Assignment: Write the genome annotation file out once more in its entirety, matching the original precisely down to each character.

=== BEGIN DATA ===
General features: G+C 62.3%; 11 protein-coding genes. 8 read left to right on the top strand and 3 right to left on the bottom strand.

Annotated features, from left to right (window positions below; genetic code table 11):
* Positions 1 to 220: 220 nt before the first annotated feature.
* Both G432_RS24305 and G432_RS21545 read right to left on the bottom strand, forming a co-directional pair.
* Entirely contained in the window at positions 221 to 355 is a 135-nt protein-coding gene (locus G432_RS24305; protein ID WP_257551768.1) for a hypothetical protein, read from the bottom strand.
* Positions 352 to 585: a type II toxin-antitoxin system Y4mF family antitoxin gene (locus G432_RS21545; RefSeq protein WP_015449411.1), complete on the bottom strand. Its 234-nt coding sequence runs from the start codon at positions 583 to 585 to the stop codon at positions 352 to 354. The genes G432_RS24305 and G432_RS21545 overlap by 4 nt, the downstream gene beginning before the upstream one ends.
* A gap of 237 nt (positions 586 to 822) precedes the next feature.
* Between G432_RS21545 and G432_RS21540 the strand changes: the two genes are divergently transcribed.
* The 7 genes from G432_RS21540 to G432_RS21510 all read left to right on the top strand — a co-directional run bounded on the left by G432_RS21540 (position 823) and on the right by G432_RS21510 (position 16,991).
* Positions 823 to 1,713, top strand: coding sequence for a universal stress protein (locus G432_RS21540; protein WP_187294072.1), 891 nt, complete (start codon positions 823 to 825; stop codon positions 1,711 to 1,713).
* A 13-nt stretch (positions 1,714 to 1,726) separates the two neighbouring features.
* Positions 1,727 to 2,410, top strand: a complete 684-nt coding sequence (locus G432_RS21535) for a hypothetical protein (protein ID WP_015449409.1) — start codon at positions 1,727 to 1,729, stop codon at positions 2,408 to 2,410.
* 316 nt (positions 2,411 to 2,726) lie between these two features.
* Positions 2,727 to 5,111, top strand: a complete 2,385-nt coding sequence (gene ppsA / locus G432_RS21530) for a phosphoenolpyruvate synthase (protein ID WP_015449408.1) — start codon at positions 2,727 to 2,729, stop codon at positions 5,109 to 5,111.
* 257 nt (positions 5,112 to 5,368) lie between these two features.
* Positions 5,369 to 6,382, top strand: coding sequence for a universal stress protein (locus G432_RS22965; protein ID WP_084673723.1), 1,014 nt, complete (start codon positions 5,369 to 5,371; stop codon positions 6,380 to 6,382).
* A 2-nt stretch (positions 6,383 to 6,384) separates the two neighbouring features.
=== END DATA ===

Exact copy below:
General features: G+C 62.3%; 11 protein-coding genes. 8 read left to right on the top strand and 3 right to left on the bottom strand.

Annotated features, from left to right (window positions below; genetic code table 11):
* Positions 1 to 220: 220 nt before the first annotated feature.
* Both G432_RS24305 and G432_RS21545 read right to left on the bottom strand, forming a co-directional pair.
* Entirely contained in the window at positions 221 to 355 is a 135-nt protein-coding gene (locus G432_RS24305; protein ID WP_257551768.1) for a hypothetical protein, read from the bottom strand.
* Positions 352 to 585: a type II toxin-antitoxin system Y4mF family antitoxin gene (locus G432_RS21545; RefSeq protein WP_015449411.1), complete on the bottom strand. Its 234-nt coding sequence runs from the start codon at positions 583 to 585 to the stop codon at positions 352 to 354. The genes G432_RS24305 and G432_RS21545 overlap by 4 nt, the downstream gene beginning before the upstream one ends.
* A gap of 237 nt (positions 586 to 822) precedes the next feature.
* Between G432_RS21545 and G432_RS21540 the strand changes: the two genes are divergently transcribed.
* The 7 genes from G432_RS21540 to G432_RS21510 all read left to right on the top strand — a co-directional run bounded on the left by G432_RS21540 (position 823) and on the right by G432_RS21510 (position 16,991).
* Positions 823 to 1,713, top strand: coding sequence for a universal stress protein (locus G432_RS21540; protein WP_187294072.1), 891 nt, complete (start codon positions 823 to 825; stop codon positions 1,711 to 1,713).
* A 13-nt stretch (positions 1,714 to 1,726) separates the two neighbouring features.
* Positions 1,727 to 2,410, top strand: a complete 684-nt coding sequence (locus G432_RS21535) for a hypothetical protein (protein ID WP_015449409.1) — start codon at positions 1,727 to 1,729, stop codon at positions 2,408 to 2,410.
* 316 nt (positions 2,411 to 2,726) lie between these two features.
* Positions 2,727 to 5,111, top strand: a complete 2,385-nt coding sequence (gene ppsA / locus G432_RS21530) for a phosphoenolpyruvate synthase (protein ID WP_015449408.1) — start codon at positions 2,727 to 2,729, stop codon at positions 5,109 to 5,111.
* 257 nt (positions 5,112 to 5,368) lie between these two features.
* Positions 5,369 to 6,382, top strand: coding sequence for a universal stress protein (locus G432_RS22965; protein ID WP_084673723.1), 1,014 nt, complete (start codon positions 5,369 to 5,371; stop codon positions 6,380 to 6,382).
* A 2-nt stretch (positions 6,383 to 6,384) separates the two neighbouring features.